Researchers repurposed a Facebook AI that recognizes people in photos to identify galaxies in deep space.
The new bot, named ClaRAN, scans radio telescope images in hopes of spotting radio galaxies, which emit powerful radio jets from a supermassive black holes (SMBH).
ClaRan is the brainchild of big data specialist. Wu and astronomer Ivy Wong, both from the University of Western Australia node of the International Center for Radio Astronomy Research (ICRAR).
Supermassive black holes exist at the center of almost all currently known massive galaxies. In the case of our Milky Way, the SMBH with the location of Sagittarius A *.
According to Wong, these black holes occasionally "burp out" jets that can be seen with a radio telescope.
"Over time "The Jets Can Stretch Away From Their Hosts Galaxy, Making It Difficult For Traditional Computer Programs to figure out where the galaxy is," she explained. ClaRAN is so.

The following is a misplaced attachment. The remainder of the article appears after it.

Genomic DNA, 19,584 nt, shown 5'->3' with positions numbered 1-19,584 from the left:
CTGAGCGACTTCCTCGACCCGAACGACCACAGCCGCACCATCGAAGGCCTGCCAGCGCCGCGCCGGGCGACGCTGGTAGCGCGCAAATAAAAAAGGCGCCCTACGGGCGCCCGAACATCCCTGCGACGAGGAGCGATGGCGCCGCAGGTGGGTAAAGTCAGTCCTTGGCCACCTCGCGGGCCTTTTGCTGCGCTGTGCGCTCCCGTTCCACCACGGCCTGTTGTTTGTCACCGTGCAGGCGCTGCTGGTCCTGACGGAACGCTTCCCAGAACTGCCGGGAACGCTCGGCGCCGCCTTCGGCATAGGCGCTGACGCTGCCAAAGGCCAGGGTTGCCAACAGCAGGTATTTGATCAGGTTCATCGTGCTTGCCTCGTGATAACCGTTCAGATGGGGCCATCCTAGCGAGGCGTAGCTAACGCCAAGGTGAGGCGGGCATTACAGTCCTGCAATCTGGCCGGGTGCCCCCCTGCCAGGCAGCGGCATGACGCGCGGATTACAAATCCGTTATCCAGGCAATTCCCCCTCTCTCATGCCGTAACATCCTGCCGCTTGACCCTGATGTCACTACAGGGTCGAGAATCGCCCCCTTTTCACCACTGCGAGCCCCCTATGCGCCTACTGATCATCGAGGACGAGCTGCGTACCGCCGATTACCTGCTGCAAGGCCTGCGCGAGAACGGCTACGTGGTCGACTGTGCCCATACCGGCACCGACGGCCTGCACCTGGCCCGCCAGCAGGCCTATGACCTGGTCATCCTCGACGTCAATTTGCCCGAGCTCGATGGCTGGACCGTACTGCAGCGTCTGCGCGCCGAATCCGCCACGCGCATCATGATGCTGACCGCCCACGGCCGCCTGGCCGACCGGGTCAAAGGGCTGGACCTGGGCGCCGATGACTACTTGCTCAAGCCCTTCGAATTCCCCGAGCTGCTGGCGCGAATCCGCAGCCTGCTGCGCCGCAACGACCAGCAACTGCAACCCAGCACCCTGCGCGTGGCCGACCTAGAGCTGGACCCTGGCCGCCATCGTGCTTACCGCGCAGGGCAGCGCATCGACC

ClaRAN is so. "
ClaRAN is so GitHub.
The ClaRAN is extremely confident that the source is a radio galaxy jet system. 70 million with the upcoming Evolutionary Map of the Universe (EMU) survey.
Australian Square Kilometer Pathfinder (ASKAP ) telescope to make a census of radio sources in the sky. Traditional computer algorithms should be 90 percent of those sources.
"That still leaves 10 percent, or 7 million 'difficult' galaxies that have been subject to a human due to the complexity of their extended structures," Wong said.
"If ClaRAN reduces the number of sources that require visual classification down to 1 percent, this means more time for our citizen scientists to spend on new types of galaxies."
Wong previously harnessed Radio Galaxy zoo project.
Volunteers from the group helped produce the catalog ClaRan-an example of a new paradigm Wu called "programming 2.0."
"All you "It's a set-up-a-huge-network, give it a ton of data, and let it figure out how to adjust its internal connections."
A research paper on ClaRAN Monthly Notices of the Royal Astronomical Society published by Oxford University Press.
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